Divorce And The Powerball

Divorce And The Powerball

So, you just lost the Powerball drawing. Were you really surprised?

But, you are going through a divorce, and was it better that you lost? If you won, would your spouse get half? Would it increase the child support you would have to pay? If you receive child support, would it go up?

How about alimony? If my spouse won the Powerball, will that help me get alimony, or higher alimony? If you won the Powerball, would you have to pay more alimony?

So, the real question is—who thinks like this? The answer is me, the divorce attorney.

There are at least three distinct ways you have to deal with lottery or gambling winnings in a divorce case. First is the division of assets. Second is child support. Third is alimony. Let’s look at each briefly.

Maryland is an equitable asset distribution state. If you win the Powerball, your spouse does not automatically get half. It’s up to the judge. There are more than a dozen different factors the judge looks at before even making that decision. Let’s say your spouse is a lying, cheating, son of a gun, leaves you for his mistress, and two years later, a month before your divorce trial, you win $10 Million.  A great deal of judges are going to say that based on the reasons for the divorce and the length of separation, your spouse gets nothing.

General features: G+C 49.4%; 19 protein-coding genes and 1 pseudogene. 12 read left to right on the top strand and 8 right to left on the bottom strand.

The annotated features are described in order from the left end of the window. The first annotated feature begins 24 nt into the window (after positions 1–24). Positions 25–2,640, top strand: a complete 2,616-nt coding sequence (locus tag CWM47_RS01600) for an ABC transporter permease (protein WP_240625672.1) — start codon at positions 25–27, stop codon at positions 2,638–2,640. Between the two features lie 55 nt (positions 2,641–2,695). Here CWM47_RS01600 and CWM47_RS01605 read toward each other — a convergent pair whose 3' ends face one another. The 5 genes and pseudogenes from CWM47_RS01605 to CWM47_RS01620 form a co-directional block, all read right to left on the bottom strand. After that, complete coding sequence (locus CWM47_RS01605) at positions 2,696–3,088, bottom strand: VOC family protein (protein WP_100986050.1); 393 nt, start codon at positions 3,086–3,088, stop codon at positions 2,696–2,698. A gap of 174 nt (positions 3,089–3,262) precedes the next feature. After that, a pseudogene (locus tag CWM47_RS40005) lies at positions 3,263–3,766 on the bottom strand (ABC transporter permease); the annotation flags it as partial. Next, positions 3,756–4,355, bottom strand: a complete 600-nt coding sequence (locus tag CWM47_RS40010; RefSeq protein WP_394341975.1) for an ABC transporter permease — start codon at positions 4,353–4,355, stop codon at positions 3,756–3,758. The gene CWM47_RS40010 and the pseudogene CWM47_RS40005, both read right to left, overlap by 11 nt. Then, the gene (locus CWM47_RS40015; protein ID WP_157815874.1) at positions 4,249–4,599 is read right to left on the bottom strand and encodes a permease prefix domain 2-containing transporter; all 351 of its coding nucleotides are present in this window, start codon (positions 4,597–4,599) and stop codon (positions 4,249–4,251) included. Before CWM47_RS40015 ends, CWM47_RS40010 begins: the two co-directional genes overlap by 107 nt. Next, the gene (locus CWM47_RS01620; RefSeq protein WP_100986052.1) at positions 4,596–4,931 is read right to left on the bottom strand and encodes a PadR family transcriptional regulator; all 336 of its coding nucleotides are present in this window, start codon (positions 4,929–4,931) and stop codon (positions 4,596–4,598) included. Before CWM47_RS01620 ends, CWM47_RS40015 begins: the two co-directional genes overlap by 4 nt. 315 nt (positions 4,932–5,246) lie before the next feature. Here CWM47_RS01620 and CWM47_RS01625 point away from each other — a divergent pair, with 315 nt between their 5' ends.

Now let’s talk about alimony. The conversation is similar. If your spouse wins the Powerball and takes a lump sum payment, that can be handled with an asset distribution. However, let’s say your spouse wants a 20 year annuity of monthly payments. That might get you some alimony, where you can a cut of everything your spouse gets.

Finally, let’s talk about child support. The logic will follow the same as alimony. Winning the Powerball is not income for child support purposes, it is an asset. However, if you take an annuity, it sure looks like income to me!

And as always, you can’t win if you don’t play. That is kind of like asking whether it is best to have loved and lost or never loved at all, right?